October 11 2012 is the 40th anniversary of the re-arguments (the second round of oral arguments) in Roe v. Wade and Doe v. Bolton. Because there was no evidentiary record in either Roe or Doe, the oral arguments are essential to understanding the Justices’ thinking and the mistakes they made in reaching such unprecedented and sweeping decisions that sparked 40 years of social, medical, constitutional and political controversy.
The audios and transcripts
Due to the relative inaccessibility of the official transcripts, and of the inaccuracies in available copies of the transcripts of the arguments in Roe and Doe, we have posted corrected copies of the transcripts of the two arguments in Roe here and transcripts of the two arguments in Doe here. These corrected copies are based on a comparison of the official transcripts with the audios.
The audios of the first and second arguments in Doe (No. 70-40) can be found here.
The first oral arguments in Roe and Doe had taken place on December 13, 1971. Only seven justices sat. Justices Black and Harlan retired due to ill health in September 1971, and the vacancies were not filled until Justices Powell and Rehnquist were sworn in on January 8, 1972. After considerable internal strife, the Justices voted in June 1972 to rehear the cases.
The oral arguments in both of the abortion cases were burdened from start to finish by two major problems: no trial record of factual evidence and much time spent on procedural and jurisdictional questions that prevented focus on substantive historical, medical and constitutional questions. These plagued both the oral arguments and the Justices’ deliberations between December 1971 and January 1973 and thus fundamentally shaped the Justices’ decision-making and the opinions in Roe and Doe.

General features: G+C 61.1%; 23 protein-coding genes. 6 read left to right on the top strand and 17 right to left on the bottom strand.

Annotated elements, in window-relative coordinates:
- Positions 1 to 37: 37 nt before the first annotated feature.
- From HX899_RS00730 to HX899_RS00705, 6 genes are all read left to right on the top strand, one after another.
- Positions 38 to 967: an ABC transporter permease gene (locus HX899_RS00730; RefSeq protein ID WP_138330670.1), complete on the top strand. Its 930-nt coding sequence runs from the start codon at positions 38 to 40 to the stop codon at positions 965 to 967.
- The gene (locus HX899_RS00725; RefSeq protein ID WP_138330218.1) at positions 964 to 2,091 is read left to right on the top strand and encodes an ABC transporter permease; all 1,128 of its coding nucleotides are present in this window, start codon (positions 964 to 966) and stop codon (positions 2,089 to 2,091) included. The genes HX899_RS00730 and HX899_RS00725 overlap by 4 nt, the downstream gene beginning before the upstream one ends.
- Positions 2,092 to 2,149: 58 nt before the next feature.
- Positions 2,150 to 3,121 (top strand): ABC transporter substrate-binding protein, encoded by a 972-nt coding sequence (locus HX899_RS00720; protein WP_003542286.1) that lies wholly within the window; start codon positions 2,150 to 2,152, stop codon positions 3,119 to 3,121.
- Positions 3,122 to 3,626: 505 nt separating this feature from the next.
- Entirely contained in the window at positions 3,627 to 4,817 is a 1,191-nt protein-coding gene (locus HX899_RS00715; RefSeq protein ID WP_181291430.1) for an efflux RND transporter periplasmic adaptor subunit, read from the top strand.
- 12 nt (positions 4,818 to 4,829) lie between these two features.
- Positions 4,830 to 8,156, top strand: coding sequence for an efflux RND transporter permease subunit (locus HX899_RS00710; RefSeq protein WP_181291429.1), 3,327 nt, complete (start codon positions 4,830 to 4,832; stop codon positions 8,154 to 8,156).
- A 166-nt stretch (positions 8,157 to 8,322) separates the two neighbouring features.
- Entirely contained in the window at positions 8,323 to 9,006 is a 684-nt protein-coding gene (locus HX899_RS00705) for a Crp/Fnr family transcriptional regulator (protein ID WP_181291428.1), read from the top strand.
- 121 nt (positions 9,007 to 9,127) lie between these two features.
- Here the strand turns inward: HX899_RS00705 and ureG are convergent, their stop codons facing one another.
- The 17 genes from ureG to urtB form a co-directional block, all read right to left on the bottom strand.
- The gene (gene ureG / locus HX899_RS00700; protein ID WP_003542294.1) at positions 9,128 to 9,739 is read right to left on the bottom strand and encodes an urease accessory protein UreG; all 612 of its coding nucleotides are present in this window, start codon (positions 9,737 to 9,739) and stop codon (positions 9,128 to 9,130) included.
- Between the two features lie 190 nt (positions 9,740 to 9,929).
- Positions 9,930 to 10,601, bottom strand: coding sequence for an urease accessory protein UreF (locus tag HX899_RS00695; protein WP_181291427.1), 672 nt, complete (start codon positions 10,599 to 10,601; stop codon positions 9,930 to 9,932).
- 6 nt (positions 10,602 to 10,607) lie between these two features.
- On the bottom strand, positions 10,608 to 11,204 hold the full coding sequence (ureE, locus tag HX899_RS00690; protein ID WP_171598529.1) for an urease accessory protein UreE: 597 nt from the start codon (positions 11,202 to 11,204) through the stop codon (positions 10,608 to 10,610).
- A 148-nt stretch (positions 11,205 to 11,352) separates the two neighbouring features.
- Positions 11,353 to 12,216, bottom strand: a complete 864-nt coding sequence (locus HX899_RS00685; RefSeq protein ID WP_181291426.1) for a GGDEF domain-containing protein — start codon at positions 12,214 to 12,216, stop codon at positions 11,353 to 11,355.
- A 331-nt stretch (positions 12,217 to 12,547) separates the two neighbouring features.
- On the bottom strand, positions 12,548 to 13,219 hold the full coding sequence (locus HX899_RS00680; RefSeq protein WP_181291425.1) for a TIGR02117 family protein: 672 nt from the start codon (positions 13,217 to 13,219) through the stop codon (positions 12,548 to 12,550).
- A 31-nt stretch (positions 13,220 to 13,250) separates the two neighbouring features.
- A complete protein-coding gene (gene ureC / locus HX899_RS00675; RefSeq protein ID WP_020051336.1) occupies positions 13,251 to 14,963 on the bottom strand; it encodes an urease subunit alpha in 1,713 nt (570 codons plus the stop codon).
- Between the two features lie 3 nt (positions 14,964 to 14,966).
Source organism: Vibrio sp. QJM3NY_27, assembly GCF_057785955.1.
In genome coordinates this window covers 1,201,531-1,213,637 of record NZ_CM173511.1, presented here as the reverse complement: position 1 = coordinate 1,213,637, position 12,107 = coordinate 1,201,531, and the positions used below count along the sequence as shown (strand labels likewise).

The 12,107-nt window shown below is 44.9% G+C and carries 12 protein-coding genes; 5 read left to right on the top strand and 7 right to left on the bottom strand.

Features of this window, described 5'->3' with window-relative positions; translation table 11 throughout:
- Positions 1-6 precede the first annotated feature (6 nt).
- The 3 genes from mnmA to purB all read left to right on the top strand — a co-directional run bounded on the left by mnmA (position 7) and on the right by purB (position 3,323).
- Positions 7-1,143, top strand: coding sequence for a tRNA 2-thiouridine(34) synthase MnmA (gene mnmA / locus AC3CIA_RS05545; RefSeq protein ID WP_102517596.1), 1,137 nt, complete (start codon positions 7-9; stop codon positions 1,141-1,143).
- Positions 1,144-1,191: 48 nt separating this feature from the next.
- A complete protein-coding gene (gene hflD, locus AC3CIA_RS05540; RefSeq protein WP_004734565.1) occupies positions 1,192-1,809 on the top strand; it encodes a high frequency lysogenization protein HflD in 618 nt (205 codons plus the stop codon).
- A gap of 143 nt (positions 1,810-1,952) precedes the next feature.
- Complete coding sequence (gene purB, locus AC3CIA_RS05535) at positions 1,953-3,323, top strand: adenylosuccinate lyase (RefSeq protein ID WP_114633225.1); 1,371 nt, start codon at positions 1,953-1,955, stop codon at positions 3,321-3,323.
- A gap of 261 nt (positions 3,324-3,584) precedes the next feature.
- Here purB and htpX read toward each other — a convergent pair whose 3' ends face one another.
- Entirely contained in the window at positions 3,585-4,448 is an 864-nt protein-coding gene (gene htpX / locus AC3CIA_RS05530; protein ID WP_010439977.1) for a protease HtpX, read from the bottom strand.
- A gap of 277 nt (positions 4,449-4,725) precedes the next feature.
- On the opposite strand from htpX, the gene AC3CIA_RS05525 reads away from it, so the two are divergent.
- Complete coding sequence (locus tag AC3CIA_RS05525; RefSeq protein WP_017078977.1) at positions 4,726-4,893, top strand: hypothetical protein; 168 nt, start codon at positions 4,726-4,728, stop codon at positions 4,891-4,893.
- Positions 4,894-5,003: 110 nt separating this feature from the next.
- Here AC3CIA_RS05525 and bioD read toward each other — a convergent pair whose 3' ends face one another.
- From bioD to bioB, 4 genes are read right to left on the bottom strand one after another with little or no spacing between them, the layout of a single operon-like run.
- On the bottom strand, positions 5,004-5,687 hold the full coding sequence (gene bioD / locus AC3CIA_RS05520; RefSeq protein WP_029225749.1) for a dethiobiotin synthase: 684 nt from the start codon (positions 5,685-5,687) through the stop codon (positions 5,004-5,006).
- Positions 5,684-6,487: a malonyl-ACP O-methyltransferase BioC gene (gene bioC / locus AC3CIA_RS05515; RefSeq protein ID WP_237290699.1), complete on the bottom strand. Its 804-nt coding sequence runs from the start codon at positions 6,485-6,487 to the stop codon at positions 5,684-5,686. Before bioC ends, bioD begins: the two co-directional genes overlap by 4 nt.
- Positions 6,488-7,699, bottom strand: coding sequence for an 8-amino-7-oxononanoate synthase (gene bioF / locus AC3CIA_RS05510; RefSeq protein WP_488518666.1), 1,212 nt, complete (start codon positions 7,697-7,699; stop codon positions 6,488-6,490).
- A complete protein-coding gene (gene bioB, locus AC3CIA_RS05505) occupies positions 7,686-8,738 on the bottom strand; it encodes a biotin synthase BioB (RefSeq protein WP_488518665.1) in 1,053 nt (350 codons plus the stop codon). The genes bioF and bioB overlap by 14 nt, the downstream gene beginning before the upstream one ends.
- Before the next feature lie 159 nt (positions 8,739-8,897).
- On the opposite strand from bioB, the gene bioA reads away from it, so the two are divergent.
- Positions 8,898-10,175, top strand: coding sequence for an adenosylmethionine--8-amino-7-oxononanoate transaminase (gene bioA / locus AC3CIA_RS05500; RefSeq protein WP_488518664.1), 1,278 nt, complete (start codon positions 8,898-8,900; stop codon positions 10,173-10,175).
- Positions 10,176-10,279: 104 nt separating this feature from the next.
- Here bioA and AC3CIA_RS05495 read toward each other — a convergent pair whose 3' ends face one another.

The Lack of Any Record
There were no trials or evidentiary records in Roe or Doe. Both had been decided as facial challenges on motions to dismiss. As the Texas Assistant Attorney General said, “The record that came up to this Court contains the amended petition of Jane Roe, an unsigned alias affidavit, and that is all.” As the Georgia Assistant Attorney General told the Justices, “That, again, is not in the record because there was no evidence presented.”
The First Arguments
The first arguments were consumed with procedural and jurisdictional issues because the Justices had originally taken Roe and Doe to decide the application of Younger v. Harris (1971), involving federal court interference in pending state court criminal proceedings. For example, so much of the first Doe argument in December 1971 was spent on procedural issues that Margie Pitts Hames, the attorney for the Georgia plaintiffs, made no statement in her first argument about the constitutional basis of her case or of a right to abortion. And no justice questioned this. There were virtually no questions on the source of any constitutional right to abortion and almost no questions on the historical basis for such a right. Hames left this fundamental issue to her one minute rebuttal (to Georgia’s attorney Dorothy Beasley), admitting that “We have not designated a constitutional basis for our case.” So, Hames gave a one sentence answer: “I would like to say that it is — we contend that the procedural requirements infringe Due Process and Equal Protection, and that the right of privacy, as enunciated in Griswold, of course, is our basic reliance.” That was the extent of the constitutional discussion in the Georgia case at the first oral argument in Doe.
The Re-Arguments on October 11, 1972
The second round of arguments focused more than the first on substantive medical, social and constitutional issues. There were seven major themes in the arguments—measured by the time spent on them—though they never got the time they deserved:
- factual and medical assertions about abortion;
- the historical purposes for the state abortion laws;
- the legal status and extent of legal protection of the unborn child, including whether the child was a legal or constitutional person;
- the medical context for the legal protection of life;
- why abortion law treated women as victims and not accomplices;
- the exceptions for rape, incest, etc. in Georgia’s law;
- the difference between abortion laws and laws regulating surgery.
To get the fullest understanding of the arguments in Roe v.Wade and Doe v. Bolton, it is best to listen to the audios while reading the transcripts.